Corn set back from Thursday’s highs. Although the USDA published its planted acreage estimates yesterday morning and followed with supply/demand projections for 2015/16 early today, those data have not seemed to move the crop markets substantially. Instead, news of strong ethanol usage powered Thursday’s corn rally. Conversely, priced dipped overnight, which may have simply represented an inability to crack overhead resistance around $4.00. March corn slid 1.75 cents to $3.88/bushel Thursday night, while July lost 1.75 to $4.035.

The soy complex also dipped. Strong demand for beans and meal remain very price supportive. When combined with a surprisingly low soy planting figure from the Outlook Forum, those powered significant CBOT gains. However, as with corn, the nearby contracts are bumping up against major technical resistance. That may explain the Thursday night setback and lack of reaction to this morning’s USDA news. March soybean futures sank 3.75 cents to $10.035/bushel early Friday morning, while March soyoil skidded 0.02 cents to 31.81 cents/pound, and March meal dipped $1.3 to $346.2/ton.

The wheat markets edged upward overnight. Although wheat bulls tried to push prices higher in concert with corn and beans yesterday, they ultimately failed to counter the bearish gloom. Prices moved modestly lower at the futures’ close. The simple facts that world wheat supplies are huge and U.S. grain is seen as overpriced remain major obstacles to bullish interests. Nevertheless, prices did move slightly higher overnight. March CBOT wheat rose 0.75 cent to $5.285/bushel in predawn Friday action, while March KC wheat inched up 1.0 to $5.455/bushel, and March MWE wheat stalled at $5.74.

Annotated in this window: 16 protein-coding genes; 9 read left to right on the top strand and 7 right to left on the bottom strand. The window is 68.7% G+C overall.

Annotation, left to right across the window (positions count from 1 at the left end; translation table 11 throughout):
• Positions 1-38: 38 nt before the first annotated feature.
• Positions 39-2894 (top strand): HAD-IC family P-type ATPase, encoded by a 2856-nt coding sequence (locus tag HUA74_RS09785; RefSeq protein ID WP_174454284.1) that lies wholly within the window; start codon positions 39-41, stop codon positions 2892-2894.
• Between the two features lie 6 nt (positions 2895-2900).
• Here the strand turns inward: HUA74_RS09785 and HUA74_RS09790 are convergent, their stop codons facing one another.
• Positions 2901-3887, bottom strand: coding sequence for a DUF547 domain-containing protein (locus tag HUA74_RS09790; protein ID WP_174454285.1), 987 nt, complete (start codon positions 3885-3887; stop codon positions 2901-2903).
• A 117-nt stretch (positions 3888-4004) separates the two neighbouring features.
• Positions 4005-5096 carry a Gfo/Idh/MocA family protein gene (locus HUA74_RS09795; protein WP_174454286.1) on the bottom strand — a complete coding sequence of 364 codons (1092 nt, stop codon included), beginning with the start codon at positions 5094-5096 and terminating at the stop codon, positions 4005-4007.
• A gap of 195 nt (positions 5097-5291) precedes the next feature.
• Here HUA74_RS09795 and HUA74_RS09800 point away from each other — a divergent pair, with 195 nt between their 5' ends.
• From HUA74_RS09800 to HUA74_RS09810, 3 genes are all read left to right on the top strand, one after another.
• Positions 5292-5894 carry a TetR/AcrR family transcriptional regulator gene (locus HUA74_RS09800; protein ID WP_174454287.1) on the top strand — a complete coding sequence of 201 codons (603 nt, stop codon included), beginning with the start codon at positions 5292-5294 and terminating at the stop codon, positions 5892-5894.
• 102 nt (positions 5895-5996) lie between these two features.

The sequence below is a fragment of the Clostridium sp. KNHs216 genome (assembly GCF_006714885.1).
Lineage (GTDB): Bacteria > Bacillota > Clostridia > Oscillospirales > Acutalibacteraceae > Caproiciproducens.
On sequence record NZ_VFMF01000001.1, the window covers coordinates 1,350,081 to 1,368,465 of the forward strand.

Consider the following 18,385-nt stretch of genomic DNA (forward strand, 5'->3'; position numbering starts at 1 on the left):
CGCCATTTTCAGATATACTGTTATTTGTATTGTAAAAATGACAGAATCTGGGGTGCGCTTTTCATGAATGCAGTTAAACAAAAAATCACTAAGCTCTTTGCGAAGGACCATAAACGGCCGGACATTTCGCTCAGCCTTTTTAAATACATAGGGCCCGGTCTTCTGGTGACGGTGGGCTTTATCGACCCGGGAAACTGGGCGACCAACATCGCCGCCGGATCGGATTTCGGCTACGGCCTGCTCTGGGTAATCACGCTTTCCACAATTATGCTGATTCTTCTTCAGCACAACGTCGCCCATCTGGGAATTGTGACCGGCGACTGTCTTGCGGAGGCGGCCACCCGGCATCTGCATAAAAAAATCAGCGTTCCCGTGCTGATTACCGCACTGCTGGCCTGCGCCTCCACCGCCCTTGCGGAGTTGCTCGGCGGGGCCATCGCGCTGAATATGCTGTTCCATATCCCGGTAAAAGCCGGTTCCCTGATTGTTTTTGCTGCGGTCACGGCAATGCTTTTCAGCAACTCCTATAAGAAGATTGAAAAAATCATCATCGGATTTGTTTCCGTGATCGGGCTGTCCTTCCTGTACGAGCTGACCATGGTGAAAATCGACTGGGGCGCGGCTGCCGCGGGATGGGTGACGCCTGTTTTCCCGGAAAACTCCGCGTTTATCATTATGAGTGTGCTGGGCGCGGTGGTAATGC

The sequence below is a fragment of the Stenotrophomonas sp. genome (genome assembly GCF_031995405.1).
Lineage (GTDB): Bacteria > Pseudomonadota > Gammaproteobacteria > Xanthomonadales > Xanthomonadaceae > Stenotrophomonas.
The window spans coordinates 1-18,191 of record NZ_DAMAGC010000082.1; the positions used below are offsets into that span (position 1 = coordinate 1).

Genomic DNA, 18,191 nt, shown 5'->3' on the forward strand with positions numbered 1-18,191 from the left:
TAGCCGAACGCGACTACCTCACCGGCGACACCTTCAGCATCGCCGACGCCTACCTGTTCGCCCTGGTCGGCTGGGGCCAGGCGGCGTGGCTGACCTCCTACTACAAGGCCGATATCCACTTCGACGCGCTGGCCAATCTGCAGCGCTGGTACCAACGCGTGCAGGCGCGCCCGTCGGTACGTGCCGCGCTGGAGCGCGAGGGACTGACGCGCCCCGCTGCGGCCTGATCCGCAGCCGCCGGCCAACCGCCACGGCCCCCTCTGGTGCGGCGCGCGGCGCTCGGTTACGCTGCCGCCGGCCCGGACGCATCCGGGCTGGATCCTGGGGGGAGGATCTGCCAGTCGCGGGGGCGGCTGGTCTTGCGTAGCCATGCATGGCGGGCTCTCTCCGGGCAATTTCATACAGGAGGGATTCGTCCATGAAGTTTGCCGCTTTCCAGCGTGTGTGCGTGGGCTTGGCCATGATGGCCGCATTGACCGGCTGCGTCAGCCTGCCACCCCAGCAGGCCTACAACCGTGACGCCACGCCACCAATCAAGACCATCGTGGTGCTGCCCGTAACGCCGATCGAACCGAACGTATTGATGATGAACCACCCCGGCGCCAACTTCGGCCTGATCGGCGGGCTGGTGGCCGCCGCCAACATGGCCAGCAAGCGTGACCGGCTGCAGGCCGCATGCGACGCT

Cattle traders may have expected cash weakness Thursday. Recent spot market developments have seemed very supportive of live cattle futures, especially with the nearby contracts trading at sizeable discounts to last week’s cash levels. And yet, futures proved surprisingly weak yesterday, which seemingly reflected fresh pessimism about the likely result of this week’s cash trading. Prices rose in GLOBEX trading, but cash expectations could drive today’s CME opening. April cattle futures fell 1.12 cents to 151.50 cents/pound at their Thursday CME settlement, while August cattle sank 0.17 cents to 142.67 cents/pound. Meanwhile, March feeder cattle futures slumped 0.55 cents to 202.55 cents/pound and May feeders tumbled 0.45 to 200.90.

Spot firmness spurred strong CME hog gains. After falling consistently for weeks, the cash hog and wholesale pork markets showed clear signs of firming earlier this week. The fact that they seem to be bottoming in the absence of a resolution to the export situation is probably encouraging traders as well. Pork quotes dipped Thursday afternoon, but cash hog prices rose significantly; that seemingly presages another strong opening. April hog futures soared 2.82 cents to 67.05 cents/pound at Thursday’s settlement, while June hogs leapt 2.20 to 81.45.

Cotton also proved rather weak Thursday night. Cotton traders apparently dismissed the comparatively high USDA cotton plantings figure rather quickly yesterday, with futures pushing higher through midsession. However, the ICE market gave back those gains and then some later in the day. They extended the losses overnight despite a shortage of certificated stocks deliverable against the expiring March contract. We still suspect bulls were taking profits ahead of this morning’s export sales data. March cotton futures sagged 0.15 cents to 64.29 cents/pound shortly after Friday’s sunrise, while the July contract drooped 0.17 to 65.02.